Another point of visual inspiration came from the film’s production design. In the film, the aliens (and this is okay to talk about; it’s in the trailer) use circular patterns to speak to Amy Adams. “Logograms” is what they’re called, and they were crafted by Patrice Vermette for Arrival. Villeneuve sent the circles to Jóhannsson to rack the composer’s brain for musical ideas. Naturally, looping came to mind. “I have a 16-track analogue tape recorder … and created a loop, rather a long tape loop, which I used to stack layers and layers of various instruments, like piano, without the attacks. So we just recorded the tone of the piano, not the attacks.” Jóhannsson even had singers come in, hum in sync with piano droning, scaffolding sound. There were up to three pianos enrichening sound at one point, and Jóhannsson talked about his goal of reaching a strange, mysterious, and haunting sound. It’s layer upon layer in search of the right sound.
At one point, Jóhannsson brought in Robert Aiki Aubrey Lowe (whose project title is Lichens) to provide vocals, hum notes, and guide the score. He captured some iPhone footage of the process, sent it to Villeneuve, and according to Jóhannsson, the director got right back to the composer saying, “Wow! This is great. Send me a five-minute version of this.”
In loosely comparing this film’s scoring process to Eno’s innovative tape work on “Discreet Music” or Philip Glass’ propensity for deeply concentrated repetition, Jóhannsson shared that his work on Arrival lasted close to nine months.
“I spend a lot of time working on sounds and finding sounds and finding ways of creating something … looking at things that excite me, that I haven’t heard. And that takes time.” Jóhannsson pointed out, “When you’re working on a solo album, you have all the time in the world, but on a film, you have a schedule, and you have deadlines.” Jóhannsson prefers starting early, often in pre-production. And he multi-tasks. Tinker with Arrival. Stop and work on another film. Then another. Then back to Arrival. According to Jóhannsson, scoring for him is about letting the music develop, working with the editor and the director at the start of an edit. He and Denis Villeneuve avoid temp tracks (temporary music used in editing to suggest mood and direction before the real score comes in – Hans Zimmer gets used a lot these days).
Jóhannsson’s a talented multi-tasker, working on upwards of several tracks at a time. He’s on several scores right now, has been working on a new audio-visual project for 2017, just released an instrumental studio album, Orphée, which is the culmination of work started in 2009. Orphée features pipe organs, harmonies, and dozens of changes based on Jóhannsson’s different interests in any given year. “It’s very different from how it sounded in 2009!”
His work takes time, and even with an Oscar nomination (for Original Score on The Theory of Everything), he doesn’t like holding himself to one thing. All of these works are like gardening to Jóhannsson. As he puts it, the seeds get planted early, and he tends to his music at length. So don’t call him strictly a film composer.
“I don’t consider myself a film composer. I’m a composer, and sometimes I do film music,” Jóhannsson asserted. The Icelandic composer stated that he has no interest in becoming a “Hollywood composer.” He has criteria for choosing projects. His guiding principles? The idea has to excite him. He wants to be able to bring something to the project. And he wants to work with talented people. Size has no bearing on his decisions. Seems easy enough, especially when you’re working regularly with a hot-shot director like Denis Villeneuve in top form.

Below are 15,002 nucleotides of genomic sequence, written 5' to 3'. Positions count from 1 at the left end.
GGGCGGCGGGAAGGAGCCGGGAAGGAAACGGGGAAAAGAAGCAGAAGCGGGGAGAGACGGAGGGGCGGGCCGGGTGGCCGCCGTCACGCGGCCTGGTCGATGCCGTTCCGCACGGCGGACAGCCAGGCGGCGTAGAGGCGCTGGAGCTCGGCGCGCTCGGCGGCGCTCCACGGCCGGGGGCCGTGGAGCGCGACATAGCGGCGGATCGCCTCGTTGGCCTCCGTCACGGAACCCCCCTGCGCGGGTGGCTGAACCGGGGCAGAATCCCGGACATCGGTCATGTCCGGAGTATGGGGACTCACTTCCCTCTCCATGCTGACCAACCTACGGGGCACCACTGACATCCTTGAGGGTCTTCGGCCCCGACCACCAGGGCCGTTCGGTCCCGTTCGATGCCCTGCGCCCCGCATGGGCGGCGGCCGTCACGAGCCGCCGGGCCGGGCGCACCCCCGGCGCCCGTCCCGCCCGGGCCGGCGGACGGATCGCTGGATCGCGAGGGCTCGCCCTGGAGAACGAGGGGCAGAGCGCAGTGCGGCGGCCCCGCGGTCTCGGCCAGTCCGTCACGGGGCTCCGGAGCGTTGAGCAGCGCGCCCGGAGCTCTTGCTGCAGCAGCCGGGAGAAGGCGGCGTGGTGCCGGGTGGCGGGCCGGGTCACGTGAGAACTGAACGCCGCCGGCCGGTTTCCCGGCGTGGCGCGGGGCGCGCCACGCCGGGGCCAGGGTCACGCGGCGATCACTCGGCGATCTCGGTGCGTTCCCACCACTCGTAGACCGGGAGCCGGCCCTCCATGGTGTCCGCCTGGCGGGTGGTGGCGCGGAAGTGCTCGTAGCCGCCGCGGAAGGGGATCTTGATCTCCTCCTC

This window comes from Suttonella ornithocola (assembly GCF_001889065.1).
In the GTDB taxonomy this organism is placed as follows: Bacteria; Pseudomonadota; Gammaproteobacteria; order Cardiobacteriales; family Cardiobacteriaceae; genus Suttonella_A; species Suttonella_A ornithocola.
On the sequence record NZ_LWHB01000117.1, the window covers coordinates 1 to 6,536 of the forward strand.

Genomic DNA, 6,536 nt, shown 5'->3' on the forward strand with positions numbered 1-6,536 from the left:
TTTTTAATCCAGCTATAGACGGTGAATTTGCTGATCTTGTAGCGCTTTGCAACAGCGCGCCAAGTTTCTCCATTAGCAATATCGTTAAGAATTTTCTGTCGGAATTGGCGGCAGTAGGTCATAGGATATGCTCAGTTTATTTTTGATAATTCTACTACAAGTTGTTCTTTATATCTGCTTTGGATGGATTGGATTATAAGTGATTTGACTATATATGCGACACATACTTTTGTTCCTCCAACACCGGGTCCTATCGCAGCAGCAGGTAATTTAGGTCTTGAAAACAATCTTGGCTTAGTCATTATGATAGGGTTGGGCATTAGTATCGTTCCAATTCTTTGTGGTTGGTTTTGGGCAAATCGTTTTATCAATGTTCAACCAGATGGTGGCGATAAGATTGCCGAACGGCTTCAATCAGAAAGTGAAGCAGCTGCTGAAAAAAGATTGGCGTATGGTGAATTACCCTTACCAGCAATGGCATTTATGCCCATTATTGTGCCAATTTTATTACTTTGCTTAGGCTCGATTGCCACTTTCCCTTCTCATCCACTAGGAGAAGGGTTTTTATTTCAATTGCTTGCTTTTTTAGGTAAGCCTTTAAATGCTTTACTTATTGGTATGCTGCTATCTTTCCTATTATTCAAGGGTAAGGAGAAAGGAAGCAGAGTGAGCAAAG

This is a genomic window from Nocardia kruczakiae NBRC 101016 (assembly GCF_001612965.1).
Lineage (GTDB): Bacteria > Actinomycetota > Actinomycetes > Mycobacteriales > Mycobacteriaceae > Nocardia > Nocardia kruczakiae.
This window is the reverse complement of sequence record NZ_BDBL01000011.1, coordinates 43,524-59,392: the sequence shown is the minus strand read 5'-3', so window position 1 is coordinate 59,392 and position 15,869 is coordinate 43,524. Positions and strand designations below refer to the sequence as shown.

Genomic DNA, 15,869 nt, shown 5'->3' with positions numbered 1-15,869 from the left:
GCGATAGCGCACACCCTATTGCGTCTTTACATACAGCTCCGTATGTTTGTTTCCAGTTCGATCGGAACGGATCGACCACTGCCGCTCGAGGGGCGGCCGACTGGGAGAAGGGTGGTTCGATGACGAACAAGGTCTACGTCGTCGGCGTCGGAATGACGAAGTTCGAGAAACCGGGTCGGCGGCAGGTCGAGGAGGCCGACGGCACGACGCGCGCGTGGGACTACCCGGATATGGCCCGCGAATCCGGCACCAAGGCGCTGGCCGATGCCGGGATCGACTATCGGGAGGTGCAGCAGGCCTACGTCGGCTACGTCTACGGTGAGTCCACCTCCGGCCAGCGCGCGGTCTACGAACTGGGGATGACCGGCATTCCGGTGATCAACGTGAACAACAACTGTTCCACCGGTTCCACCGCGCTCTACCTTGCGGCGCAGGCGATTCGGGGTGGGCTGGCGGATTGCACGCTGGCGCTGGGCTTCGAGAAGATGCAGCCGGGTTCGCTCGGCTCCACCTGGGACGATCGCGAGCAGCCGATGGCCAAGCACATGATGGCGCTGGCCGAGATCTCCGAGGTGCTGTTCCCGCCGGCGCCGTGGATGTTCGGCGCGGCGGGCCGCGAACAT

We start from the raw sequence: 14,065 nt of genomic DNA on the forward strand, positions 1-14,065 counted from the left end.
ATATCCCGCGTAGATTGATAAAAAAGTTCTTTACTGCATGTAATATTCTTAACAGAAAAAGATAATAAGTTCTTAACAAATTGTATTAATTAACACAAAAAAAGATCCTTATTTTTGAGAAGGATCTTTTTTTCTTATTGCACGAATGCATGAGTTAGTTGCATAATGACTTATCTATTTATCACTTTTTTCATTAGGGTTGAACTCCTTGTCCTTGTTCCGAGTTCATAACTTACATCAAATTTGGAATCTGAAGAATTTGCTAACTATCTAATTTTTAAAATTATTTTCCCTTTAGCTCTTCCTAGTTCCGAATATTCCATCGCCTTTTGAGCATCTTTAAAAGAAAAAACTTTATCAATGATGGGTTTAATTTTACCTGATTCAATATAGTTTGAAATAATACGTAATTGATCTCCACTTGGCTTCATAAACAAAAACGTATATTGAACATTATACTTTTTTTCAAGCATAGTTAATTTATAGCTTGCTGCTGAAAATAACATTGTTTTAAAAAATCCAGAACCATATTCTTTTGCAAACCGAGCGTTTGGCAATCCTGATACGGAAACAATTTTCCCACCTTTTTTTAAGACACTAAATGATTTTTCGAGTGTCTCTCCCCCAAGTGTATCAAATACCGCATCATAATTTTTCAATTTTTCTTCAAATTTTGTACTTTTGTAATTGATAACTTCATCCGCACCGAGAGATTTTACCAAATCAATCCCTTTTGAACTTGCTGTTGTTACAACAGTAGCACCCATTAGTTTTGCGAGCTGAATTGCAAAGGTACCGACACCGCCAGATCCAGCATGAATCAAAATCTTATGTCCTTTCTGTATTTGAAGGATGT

Jóhannsson considers himself lucky that he gets to work from scratch and gets to create. But he feels he needs confidence and inspiration to make music. That patience, that curiosity, and that willingness to explore all surface in Arrival’s soul-searching sound.
The end result is worth it and a drawing factor for Arrival. It will make for easy, brooding listening. Great ambient music outside the film. It’s ethereal and, most excitingly, celestial. Perhaps it’s best to hear them used in the film, but tracks like “Kangaru” exemplify the aforementioned intensity of the vocals, and “Hydraulic Lift” showcases that intense, multi-layered looping and texture. When goaded, Jóhann copped to being very happy with tracks like “Heptapod B” and “First Encounter”. They’re deeply gorgeous, sonic worlds. For the sake of comparison, imagine Arrival’s sound in the vein of Malick’s minimalist echoing in Tree of Life rather than Philip Glass’s globally layered Powaqqatsi.
In the end, Jóhannsson, armed without weapons but wonderful sounds, may have been the perfect man to make first contact for Arrival.
Next for Jóhannsson? Another austere, low-expectations science fiction flick by the name of, oh, Blade Runner 2049. Jóhannsson’s just started working on the project, and the composer admits it’s too early to know where the score is going, but he relishes the opportunity to make exciting new sounds. He loves the 1982 Ridley Scott work and admires Vangelis’ music. Jóhannsson loves the original film’s score and Vangelis’ “taste for simple, strong melodic statements.” Ask for details beyond that and Jóhannsson’s a steel trap. Why wouldn’t he be? This is a big-deal property with mystery all around it. He nervously laughs off a question of whether it’ll sound like “the year 2049.”
It’ll “take a while to grow,” he says.
Jóhann Jóhannsson is currently on tour around the world, and Arrival lands November 11th.